Joe ‘Welsh Xavi’ Allen: The solution to LFC’s midfield problems?
2013/2014 season, for Liverpool fans, has been a roller-coaster ride with the brilliance of Daniel Sturridge and Luis Suarez in the goal scoring department while Liverpool’s midfield has been exposed quite a lot this season by teams ranked below us.
Joe Allen, playing with Lucas Leiva and Jordan Henderson in the middle 3, dominated the opposition midfield and injected some extra dynamism into the team. This combination worked much better than the Gerrard-Lucas pairing . Games against Tottenham, Manchester City and Chelsea were played much better with the Lucas-Allen-Henderson combo than the ones against Aston Villa, Hull city and West Brom with Lucas-Gerrard pair. Allen, in the absence of Gerrard, played well against tough opponents and to be frank he is a much better technical player than he’s currently viewed as and looking at his previous seasons could give us a clear idea as to how he could be the answer to our midfield problems and as to how we could get the best out of him.
Joe Allen, at Swansea under Brendan Rodgers, played alongside Leon Britton as a double pivot in 4-2-3-1 formation. Joe Allen was given the licence to go forward when required with Britton playing as the defacto defensive midfielder.
This resulted in Allen getting into key attacking and defending zones and influencing Swansea’s attacking play to a large extent. This attractive style of play under Brendan Rodgers caught the eye of many and it’s fair to say that Allen’s presence in the team had some significant contribution to the cause.
This game against Blackburn Rovers is an evidence of the free role Allen played with much higher productive outcome.
One thing that singles out here is his passing range and passing direction.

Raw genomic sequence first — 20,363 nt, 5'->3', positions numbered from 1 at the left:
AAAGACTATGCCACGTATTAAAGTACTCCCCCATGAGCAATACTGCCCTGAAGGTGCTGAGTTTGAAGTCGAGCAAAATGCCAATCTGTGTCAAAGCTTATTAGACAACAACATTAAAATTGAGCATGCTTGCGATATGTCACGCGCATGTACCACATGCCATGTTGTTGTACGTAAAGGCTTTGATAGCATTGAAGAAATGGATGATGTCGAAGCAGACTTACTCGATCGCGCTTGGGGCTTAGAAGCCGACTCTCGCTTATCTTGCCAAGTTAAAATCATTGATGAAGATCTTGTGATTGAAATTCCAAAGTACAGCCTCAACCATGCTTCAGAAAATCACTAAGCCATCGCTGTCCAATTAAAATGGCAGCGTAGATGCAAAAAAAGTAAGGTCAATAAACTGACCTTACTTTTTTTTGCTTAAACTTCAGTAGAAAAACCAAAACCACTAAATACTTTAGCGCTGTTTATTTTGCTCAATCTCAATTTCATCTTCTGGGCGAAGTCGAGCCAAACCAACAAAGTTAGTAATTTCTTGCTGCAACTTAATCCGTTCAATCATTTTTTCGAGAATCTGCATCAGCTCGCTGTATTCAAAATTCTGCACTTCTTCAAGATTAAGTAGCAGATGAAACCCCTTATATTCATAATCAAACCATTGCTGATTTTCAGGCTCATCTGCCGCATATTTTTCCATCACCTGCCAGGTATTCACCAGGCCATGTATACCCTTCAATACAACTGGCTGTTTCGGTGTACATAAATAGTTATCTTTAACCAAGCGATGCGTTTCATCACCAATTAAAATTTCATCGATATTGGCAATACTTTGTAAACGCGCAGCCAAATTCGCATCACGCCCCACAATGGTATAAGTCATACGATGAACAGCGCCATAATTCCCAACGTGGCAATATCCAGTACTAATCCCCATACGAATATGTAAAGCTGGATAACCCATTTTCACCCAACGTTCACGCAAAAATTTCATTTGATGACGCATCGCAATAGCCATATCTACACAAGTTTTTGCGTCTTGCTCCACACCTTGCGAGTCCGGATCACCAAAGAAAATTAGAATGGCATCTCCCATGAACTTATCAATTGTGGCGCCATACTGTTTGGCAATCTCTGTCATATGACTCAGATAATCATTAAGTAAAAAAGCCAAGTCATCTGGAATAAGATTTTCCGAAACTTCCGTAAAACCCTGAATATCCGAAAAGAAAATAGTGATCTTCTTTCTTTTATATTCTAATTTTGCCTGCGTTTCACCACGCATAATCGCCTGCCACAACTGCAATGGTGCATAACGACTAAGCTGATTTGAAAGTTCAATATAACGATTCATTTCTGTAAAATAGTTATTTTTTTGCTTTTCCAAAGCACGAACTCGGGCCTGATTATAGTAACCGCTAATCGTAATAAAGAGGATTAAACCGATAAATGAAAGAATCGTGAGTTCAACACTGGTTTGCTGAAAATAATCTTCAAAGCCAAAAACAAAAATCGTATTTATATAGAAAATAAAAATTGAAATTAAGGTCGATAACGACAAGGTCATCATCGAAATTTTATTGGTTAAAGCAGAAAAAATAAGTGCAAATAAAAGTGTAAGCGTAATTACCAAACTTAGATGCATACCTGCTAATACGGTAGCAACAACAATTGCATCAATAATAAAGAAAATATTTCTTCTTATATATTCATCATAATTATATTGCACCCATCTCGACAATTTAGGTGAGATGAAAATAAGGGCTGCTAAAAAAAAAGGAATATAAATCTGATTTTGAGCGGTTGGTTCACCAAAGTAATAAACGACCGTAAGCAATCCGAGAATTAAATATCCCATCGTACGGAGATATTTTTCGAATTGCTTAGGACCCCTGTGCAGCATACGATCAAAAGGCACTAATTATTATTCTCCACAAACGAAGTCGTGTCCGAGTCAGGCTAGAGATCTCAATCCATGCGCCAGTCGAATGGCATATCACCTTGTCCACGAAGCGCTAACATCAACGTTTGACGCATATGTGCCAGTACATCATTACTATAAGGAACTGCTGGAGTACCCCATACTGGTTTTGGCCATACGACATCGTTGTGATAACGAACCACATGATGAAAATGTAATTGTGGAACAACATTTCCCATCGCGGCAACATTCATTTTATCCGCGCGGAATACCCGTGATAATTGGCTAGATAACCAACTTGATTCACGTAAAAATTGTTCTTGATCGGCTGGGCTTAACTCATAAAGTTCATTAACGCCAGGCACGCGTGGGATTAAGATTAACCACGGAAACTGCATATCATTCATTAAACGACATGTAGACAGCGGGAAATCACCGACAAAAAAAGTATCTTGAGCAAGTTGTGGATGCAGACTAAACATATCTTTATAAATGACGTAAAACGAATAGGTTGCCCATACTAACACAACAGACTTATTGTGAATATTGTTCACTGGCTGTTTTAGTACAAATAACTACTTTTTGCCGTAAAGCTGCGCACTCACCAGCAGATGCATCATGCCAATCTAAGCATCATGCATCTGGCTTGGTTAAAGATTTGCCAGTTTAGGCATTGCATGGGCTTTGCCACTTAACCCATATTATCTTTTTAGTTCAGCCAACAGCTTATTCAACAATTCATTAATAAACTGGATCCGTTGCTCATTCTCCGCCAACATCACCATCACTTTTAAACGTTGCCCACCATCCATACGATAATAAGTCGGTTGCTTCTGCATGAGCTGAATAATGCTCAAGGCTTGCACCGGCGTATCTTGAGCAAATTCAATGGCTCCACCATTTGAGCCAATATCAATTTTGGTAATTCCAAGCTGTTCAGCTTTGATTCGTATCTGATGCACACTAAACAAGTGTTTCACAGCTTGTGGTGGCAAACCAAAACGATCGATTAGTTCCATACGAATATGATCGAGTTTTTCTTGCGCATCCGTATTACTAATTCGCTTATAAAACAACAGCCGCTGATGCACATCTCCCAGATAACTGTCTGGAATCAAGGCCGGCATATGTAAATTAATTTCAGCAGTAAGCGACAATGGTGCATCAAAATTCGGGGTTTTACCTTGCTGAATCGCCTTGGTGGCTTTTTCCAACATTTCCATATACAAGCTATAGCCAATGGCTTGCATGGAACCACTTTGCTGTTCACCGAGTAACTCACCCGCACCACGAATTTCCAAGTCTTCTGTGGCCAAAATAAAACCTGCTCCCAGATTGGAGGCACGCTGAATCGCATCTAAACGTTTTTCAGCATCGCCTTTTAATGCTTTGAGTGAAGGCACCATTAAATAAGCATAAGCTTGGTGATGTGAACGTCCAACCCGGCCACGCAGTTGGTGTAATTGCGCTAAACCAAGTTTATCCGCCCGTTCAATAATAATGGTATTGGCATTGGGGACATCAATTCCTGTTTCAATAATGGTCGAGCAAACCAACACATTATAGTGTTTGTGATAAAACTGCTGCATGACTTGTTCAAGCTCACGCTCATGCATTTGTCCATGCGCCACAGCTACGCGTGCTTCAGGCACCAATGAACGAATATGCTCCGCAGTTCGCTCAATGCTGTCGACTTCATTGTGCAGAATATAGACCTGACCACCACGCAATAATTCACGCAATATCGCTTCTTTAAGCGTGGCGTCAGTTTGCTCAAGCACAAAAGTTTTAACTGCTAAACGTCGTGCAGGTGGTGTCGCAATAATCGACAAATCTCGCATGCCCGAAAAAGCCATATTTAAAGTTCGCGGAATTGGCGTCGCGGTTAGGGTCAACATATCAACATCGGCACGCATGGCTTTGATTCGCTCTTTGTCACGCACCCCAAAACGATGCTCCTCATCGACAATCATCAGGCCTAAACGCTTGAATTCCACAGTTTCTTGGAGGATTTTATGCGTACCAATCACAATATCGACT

Large percentage of his passes is outwards and some are them are long balls too. This can also be seen from a game against Fulham.
This style of football was the blueprint of Brendan Rodgers’ philosophy of attacking football. This can be seen in Liverpool’s play now with most of the attacks building up from wide areas. This figure below is the 2013/14 passing and attacking pattern of Liverpool. It’s no surprise that Brendan Rodgers wanted Allen at Liverpool to implement his philosophy.
Brendan Rodgers likes to spread the game outwards and would want the wingers to take on the full backs and whip in crosses. This has now changed to at Liverpool to some extent with Luis Suarez, Daniel Sturridge and Coutinho using the inside midfield to build-up plays more often than wings.
The “Leon Britton” Effect:
One of the most under-valued players in the premier league is Leon Britton. Being a perfect match for Allen, He played a key part in Swansea midfield in 2011/12 season. For example, Allen, being given the freedom to do a free role, was duly helped by Britton as a cover in defence. Allen never had the worry of leaving his defensive zone as Britton covered the region with ease.
The game against Arsenal at Liberty city stadium is one of the many examples that illustrate the role of Britton in the team and his influence on Allen.
Allen’s position is all over the field, pressing high up and giving width to his teammates and increasing the passing options up-front. Meanwhile Britton does the defensive duty and limits his own movement to cover up the defence and support other players defensively.